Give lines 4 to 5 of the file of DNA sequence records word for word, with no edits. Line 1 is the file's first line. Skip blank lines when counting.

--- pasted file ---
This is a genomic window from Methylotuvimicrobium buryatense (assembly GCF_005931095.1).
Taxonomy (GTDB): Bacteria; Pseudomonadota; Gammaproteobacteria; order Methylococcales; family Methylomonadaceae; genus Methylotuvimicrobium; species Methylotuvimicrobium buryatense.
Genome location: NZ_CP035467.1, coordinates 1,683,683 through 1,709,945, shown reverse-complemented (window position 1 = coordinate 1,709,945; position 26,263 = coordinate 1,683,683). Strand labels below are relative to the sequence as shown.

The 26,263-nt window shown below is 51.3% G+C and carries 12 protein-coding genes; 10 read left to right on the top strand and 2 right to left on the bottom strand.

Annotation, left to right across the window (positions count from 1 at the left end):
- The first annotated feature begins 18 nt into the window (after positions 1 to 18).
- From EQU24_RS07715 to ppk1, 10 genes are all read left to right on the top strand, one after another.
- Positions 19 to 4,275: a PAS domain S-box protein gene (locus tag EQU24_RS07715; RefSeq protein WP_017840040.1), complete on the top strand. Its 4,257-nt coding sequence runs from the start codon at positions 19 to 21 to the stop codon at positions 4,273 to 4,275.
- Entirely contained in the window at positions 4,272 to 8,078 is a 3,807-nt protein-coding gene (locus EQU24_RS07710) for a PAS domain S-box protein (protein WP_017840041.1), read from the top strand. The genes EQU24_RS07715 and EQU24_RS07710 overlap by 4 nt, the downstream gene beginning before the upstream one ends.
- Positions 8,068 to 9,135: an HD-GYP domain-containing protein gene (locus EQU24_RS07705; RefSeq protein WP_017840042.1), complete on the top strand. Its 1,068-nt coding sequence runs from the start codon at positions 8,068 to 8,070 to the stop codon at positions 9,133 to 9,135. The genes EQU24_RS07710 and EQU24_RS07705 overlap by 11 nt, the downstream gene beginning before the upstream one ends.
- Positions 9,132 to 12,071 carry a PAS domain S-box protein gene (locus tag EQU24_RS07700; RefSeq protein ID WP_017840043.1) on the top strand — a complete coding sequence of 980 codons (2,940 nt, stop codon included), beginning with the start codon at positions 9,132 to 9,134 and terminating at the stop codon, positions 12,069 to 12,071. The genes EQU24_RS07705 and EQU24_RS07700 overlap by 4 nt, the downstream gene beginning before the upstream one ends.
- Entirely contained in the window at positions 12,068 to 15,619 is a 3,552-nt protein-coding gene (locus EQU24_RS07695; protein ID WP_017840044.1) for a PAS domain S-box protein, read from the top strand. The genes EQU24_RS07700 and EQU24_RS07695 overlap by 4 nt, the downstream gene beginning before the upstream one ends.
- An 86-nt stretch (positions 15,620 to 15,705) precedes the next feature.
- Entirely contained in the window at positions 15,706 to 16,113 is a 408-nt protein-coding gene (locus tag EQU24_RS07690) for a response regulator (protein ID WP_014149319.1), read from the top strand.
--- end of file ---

The 26,263-nt window shown below is 51.3% G+C and carries 12 protein-coding genes; 10 read left to right on the top strand and 2 right to left on the bottom strand.

Annotation, left to right across the window (positions count from 1 at the left end):